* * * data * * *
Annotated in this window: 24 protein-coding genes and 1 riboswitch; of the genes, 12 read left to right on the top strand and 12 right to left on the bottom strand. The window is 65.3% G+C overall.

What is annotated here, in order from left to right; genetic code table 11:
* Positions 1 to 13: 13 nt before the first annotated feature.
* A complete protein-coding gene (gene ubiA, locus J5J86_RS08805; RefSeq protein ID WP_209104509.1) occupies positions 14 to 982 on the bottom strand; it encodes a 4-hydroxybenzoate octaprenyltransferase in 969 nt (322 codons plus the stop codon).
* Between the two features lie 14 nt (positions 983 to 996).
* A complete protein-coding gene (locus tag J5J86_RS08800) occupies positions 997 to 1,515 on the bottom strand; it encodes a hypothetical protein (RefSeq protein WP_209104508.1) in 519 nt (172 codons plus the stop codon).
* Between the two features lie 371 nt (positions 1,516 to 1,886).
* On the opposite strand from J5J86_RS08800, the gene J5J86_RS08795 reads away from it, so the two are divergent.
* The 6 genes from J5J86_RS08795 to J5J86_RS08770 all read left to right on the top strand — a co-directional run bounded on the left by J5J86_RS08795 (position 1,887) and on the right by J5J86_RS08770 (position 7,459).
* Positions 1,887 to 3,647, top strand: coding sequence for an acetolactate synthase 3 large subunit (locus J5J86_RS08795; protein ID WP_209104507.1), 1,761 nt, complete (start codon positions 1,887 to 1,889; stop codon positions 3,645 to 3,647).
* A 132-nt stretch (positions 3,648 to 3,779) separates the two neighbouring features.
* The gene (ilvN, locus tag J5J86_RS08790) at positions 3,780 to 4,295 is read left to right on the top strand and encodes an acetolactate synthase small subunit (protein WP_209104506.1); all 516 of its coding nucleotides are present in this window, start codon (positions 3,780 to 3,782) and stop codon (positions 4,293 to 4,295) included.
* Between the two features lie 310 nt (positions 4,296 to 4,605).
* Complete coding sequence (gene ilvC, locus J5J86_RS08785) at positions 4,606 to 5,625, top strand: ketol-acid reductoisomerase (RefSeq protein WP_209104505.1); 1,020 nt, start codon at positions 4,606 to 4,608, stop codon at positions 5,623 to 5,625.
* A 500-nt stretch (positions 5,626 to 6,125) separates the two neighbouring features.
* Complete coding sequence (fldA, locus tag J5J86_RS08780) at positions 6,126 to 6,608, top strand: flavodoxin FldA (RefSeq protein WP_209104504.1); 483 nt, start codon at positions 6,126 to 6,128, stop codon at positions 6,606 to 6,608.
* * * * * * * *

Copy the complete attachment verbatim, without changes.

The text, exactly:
Annotated in this window: 24 protein-coding genes and 1 riboswitch; of the genes, 12 read left to right on the top strand and 12 right to left on the bottom strand. The window is 65.3% G+C overall.

What is annotated here, in order from left to right; genetic code table 11:
* Positions 1 to 13: 13 nt before the first annotated feature.
* A complete protein-coding gene (gene ubiA, locus J5J86_RS08805; RefSeq protein ID WP_209104509.1) occupies positions 14 to 982 on the bottom strand; it encodes a 4-hydroxybenzoate octaprenyltransferase in 969 nt (322 codons plus the stop codon).
* Between the two features lie 14 nt (positions 983 to 996).
* A complete protein-coding gene (locus tag J5J86_RS08800) occupies positions 997 to 1,515 on the bottom strand; it encodes a hypothetical protein (RefSeq protein WP_209104508.1) in 519 nt (172 codons plus the stop codon).
* Between the two features lie 371 nt (positions 1,516 to 1,886).
* On the opposite strand from J5J86_RS08800, the gene J5J86_RS08795 reads away from it, so the two are divergent.
* The 6 genes from J5J86_RS08795 to J5J86_RS08770 all read left to right on the top strand — a co-directional run bounded on the left by J5J86_RS08795 (position 1,887) and on the right by J5J86_RS08770 (position 7,459).
* Positions 1,887 to 3,647, top strand: coding sequence for an acetolactate synthase 3 large subunit (locus J5J86_RS08795; protein ID WP_209104507.1), 1,761 nt, complete (start codon positions 1,887 to 1,889; stop codon positions 3,645 to 3,647).
* A 132-nt stretch (positions 3,648 to 3,779) separates the two neighbouring features.
* The gene (ilvN, locus tag J5J86_RS08790) at positions 3,780 to 4,295 is read left to right on the top strand and encodes an acetolactate synthase small subunit (protein WP_209104506.1); all 516 of its coding nucleotides are present in this window, start codon (positions 3,780 to 3,782) and stop codon (positions 4,293 to 4,295) included.
* Between the two features lie 310 nt (positions 4,296 to 4,605).
* Complete coding sequence (gene ilvC, locus J5J86_RS08785) at positions 4,606 to 5,625, top strand: ketol-acid reductoisomerase (RefSeq protein WP_209104505.1); 1,020 nt, start codon at positions 4,606 to 4,608, stop codon at positions 5,623 to 5,625.
* A 500-nt stretch (positions 5,626 to 6,125) separates the two neighbouring features.
* Complete coding sequence (fldA, locus tag J5J86_RS08780) at positions 6,126 to 6,608, top strand: flavodoxin FldA (RefSeq protein WP_209104504.1); 483 nt, start codon at positions 6,126 to 6,128, stop codon at positions 6,606 to 6,608.